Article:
The UK’s withdrawal from the European Union (EU) has caused a myriad of delays, disruption, and disturbances for current and new companies set up in the UK. But there’s another thing that businesses need to consider post-Brexit, and that is how data is being regulated.
With the UK no longer being part of the EU, businesses will have to adapt and change the way they store, process, and use data.
Fortunately, much of the UK’s data protocol still follows the guidelines stipulated in the General Data Protection Regulation (GDPR), but there are some new rules to be aware of.
Let’s dive into what these are and what they mean for your business.
Before we assess what’s new, let’s first take a bird-eye level view over data governance both here in the UK and in the EU.
Fortunately, the UK will still follow the parameters set out in GDPR, though there might be some small technical changes to ensure it can apply to British law.
The UK is now officially considered a ‘Third Country’ by the EU. This means that the UK needs to wait for an adequacy decision in order to determine whether the UK has an adequate level of data protection. This decision will then impact how data sharing operates post-Brexit.
Right, enough of the overview—let’s get down to business.
Receiving Personal Data from the EU
You can continue your usual protocols until the end of the bridging mechanism (which lasts up until the EU has made an official adequacy decision).
So in short, nothing needs to change—at least for now.
However, consider putting in place alternative data transfer methods just so that you can safeguard any potential hurdles to the free flow of personal data from the EU to the UK.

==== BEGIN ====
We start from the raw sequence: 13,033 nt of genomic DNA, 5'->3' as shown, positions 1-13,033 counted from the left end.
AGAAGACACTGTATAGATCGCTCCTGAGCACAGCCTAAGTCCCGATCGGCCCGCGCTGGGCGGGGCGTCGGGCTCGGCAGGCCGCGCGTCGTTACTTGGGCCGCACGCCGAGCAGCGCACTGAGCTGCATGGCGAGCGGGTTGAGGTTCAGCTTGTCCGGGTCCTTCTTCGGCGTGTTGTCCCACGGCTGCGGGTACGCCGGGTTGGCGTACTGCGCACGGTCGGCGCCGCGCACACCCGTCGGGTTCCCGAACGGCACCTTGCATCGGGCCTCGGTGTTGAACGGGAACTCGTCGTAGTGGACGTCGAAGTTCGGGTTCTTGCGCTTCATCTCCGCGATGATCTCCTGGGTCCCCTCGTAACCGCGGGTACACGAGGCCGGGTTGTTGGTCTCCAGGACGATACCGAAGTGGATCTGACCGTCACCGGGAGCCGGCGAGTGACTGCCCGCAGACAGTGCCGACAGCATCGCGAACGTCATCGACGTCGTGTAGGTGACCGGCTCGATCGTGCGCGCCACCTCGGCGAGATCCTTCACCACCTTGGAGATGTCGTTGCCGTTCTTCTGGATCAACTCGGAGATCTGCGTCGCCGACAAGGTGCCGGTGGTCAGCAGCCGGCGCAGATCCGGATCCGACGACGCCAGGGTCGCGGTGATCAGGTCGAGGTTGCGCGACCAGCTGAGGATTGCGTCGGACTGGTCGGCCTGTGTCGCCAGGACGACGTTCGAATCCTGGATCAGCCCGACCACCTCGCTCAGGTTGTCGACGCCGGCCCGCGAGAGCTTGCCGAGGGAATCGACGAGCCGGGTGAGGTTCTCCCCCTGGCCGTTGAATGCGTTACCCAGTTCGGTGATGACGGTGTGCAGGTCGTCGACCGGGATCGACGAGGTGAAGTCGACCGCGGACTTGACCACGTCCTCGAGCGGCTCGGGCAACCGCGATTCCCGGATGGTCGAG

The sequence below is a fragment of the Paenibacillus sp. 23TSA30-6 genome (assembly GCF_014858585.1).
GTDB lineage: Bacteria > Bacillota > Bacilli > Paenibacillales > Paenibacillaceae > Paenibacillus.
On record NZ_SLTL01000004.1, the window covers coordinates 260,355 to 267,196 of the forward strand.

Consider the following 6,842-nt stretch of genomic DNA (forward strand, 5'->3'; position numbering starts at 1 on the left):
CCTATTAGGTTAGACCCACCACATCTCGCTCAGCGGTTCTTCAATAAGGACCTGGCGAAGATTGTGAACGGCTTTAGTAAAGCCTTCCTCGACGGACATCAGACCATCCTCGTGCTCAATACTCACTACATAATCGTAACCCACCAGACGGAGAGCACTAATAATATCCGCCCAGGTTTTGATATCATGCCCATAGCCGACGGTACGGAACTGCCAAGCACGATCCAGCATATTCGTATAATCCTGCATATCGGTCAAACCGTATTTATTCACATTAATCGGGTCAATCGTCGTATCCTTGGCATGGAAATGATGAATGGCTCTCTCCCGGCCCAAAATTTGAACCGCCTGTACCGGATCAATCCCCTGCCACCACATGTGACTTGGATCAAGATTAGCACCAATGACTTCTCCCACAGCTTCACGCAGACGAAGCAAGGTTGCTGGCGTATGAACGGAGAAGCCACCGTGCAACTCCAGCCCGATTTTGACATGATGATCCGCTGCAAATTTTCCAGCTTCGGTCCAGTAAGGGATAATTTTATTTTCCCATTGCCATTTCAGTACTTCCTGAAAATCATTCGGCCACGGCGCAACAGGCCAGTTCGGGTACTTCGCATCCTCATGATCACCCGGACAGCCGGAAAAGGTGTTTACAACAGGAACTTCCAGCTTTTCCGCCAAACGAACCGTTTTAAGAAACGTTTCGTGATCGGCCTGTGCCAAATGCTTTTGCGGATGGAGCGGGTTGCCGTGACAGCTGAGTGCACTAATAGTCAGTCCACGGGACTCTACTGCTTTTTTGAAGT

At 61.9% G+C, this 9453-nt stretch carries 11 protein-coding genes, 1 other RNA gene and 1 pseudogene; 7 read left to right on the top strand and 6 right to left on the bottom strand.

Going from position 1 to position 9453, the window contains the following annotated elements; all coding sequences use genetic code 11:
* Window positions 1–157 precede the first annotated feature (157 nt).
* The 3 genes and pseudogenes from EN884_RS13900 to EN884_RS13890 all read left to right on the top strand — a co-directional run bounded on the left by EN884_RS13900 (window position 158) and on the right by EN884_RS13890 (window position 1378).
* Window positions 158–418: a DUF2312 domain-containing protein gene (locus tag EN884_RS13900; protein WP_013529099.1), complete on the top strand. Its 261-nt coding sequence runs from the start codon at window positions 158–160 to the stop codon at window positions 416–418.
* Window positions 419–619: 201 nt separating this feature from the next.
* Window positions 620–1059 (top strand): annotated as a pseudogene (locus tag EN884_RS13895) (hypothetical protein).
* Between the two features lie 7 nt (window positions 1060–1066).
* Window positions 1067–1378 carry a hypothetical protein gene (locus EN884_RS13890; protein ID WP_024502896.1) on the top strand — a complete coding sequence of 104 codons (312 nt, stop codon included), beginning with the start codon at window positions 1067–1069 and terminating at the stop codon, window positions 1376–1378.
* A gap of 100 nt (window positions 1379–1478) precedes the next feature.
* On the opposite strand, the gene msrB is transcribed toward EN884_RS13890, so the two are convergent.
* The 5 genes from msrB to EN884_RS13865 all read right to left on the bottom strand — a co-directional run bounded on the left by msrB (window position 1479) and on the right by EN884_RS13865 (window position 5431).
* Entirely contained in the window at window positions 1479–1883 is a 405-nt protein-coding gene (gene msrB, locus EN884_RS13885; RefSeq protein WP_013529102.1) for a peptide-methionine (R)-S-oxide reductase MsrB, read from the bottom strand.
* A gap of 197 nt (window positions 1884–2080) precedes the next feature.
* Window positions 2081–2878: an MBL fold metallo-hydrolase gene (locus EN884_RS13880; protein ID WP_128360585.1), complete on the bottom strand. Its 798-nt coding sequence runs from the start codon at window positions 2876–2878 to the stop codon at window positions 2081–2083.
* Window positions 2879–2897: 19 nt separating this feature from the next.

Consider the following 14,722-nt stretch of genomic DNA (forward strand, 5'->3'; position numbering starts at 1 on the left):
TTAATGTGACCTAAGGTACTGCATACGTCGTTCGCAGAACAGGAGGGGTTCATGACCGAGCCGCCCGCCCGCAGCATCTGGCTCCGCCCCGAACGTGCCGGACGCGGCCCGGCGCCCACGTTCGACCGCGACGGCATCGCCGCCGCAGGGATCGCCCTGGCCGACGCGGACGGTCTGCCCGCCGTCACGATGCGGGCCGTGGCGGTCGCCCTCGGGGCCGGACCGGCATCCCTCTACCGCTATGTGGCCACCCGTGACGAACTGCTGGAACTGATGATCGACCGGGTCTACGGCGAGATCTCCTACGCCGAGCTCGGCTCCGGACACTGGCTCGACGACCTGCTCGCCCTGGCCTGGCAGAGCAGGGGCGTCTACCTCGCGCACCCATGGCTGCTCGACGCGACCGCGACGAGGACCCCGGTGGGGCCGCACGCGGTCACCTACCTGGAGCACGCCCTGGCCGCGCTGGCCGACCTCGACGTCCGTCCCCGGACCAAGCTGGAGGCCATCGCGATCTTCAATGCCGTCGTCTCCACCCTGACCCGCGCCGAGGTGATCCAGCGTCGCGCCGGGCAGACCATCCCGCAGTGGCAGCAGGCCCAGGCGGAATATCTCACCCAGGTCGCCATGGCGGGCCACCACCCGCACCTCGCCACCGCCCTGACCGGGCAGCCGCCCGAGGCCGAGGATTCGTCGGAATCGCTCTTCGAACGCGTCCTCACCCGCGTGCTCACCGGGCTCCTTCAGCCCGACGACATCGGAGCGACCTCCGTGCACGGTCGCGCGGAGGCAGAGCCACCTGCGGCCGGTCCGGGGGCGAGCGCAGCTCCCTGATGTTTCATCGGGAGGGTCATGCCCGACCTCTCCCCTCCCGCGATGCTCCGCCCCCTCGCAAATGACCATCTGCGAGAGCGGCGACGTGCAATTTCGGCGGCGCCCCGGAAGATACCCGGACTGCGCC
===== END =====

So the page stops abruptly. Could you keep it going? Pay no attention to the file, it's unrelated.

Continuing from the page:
While this does mean more work and we don’t even know what these hurdles might look like, it’s always good to have a contingency plan just in case.
For more information, check out the ICO website.
Transferring Personal Data from the UK
As things stand, there are no changes to the way in which you transfer personal data from the UK to the EU.
Holding Legacy Data
If your business holds personal data that you acquired before the 31st December 2020, you have to continue treating these according to guidelines set out in the GDPR. In other words, there are no new changes.
Bear in mind, however, that this might change when/if the EU grants the UK an adequacy decision.
Appointing EU-based Representatives
If your business doesn’t have a European base (e.g. office, brand, or establishment), then you might need to appoint an EU-based representative. This only applies if your business lacks a base but does offer goods and services or to citizens in the EEA, or if you monitor individuals in the EEA’s behaviour.
If you want to find out if this applies to your business, click here to head to the ICO website.
Last but not least, you’ll have to update any references to data privacy law/regulations on your company’s website. Of course, this will probably change once the bridging mechanism is over and the EU has granted the UK an adequacy decision—but just keep it in the back of your mind moving forward.
When You Get Data-driven Headaches
Data management can sometimes seem like a messy business. Having to stay up-to-date with complex, lengthy legal documents is no fun for anyone—especially not if you’re trying to run your own business.
We’re always trying to find ways to make it easy for business owners to focus on their company growth while we take care of the other things like bookkeeping for UK companies. Sure you can do them all yourself but if you are trying to grow your business while keeping up with all the Brexit updates, you might need a hand sometimes. Drop us a line if you do.